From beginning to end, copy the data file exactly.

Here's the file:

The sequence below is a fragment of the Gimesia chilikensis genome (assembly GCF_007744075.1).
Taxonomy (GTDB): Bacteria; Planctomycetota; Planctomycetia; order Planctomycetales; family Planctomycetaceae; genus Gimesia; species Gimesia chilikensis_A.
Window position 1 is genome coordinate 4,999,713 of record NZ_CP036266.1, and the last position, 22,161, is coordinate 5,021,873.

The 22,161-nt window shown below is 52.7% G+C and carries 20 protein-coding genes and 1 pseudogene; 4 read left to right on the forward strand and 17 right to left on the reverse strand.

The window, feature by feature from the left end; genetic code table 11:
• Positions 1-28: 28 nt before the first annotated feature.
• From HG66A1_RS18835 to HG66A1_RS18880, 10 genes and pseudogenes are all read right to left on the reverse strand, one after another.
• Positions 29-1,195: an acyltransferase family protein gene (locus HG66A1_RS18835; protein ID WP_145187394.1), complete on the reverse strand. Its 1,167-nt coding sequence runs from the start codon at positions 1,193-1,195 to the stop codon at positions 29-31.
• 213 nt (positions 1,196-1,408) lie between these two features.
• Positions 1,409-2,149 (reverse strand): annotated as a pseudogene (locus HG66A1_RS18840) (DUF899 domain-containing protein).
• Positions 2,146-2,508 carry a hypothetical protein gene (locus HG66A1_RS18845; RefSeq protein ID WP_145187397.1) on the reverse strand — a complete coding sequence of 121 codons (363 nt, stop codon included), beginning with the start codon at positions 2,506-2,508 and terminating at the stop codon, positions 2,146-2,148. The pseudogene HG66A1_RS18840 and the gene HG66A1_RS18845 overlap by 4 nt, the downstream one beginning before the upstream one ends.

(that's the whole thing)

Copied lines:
The sequence below is a fragment of the Gimesia chilikensis genome (assembly GCF_007744075.1).
Taxonomy (GTDB): Bacteria; Planctomycetota; Planctomycetia; order Planctomycetales; family Planctomycetaceae; genus Gimesia; species Gimesia chilikensis_A.
Window position 1 is genome coordinate 4,999,713 of record NZ_CP036266.1, and the last position, 22,161, is coordinate 5,021,873.

The 22,161-nt window shown below is 52.7% G+C and carries 20 protein-coding genes and 1 pseudogene; 4 read left to right on the forward strand and 17 right to left on the reverse strand.

The window, feature by feature from the left end; genetic code table 11:
• Positions 1-28: 28 nt before the first annotated feature.
• From HG66A1_RS18835 to HG66A1_RS18880, 10 genes and pseudogenes are all read right to left on the reverse strand, one after another.
• Positions 29-1,195: an acyltransferase family protein gene (locus HG66A1_RS18835; protein ID WP_145187394.1), complete on the reverse strand. Its 1,167-nt coding sequence runs from the start codon at positions 1,193-1,195 to the stop codon at positions 29-31.
• 213 nt (positions 1,196-1,408) lie between these two features.
• Positions 1,409-2,149 (reverse strand): annotated as a pseudogene (locus HG66A1_RS18840) (DUF899 domain-containing protein).
• Positions 2,146-2,508 carry a hypothetical protein gene (locus HG66A1_RS18845; RefSeq protein ID WP_145187397.1) on the reverse strand — a complete coding sequence of 121 codons (363 nt, stop codon included), beginning with the start codon at positions 2,506-2,508 and terminating at the stop codon, positions 2,146-2,148. The pseudogene HG66A1_RS18840 and the gene HG66A1_RS18845 overlap by 4 nt, the downstream one beginning before the upstream one ends.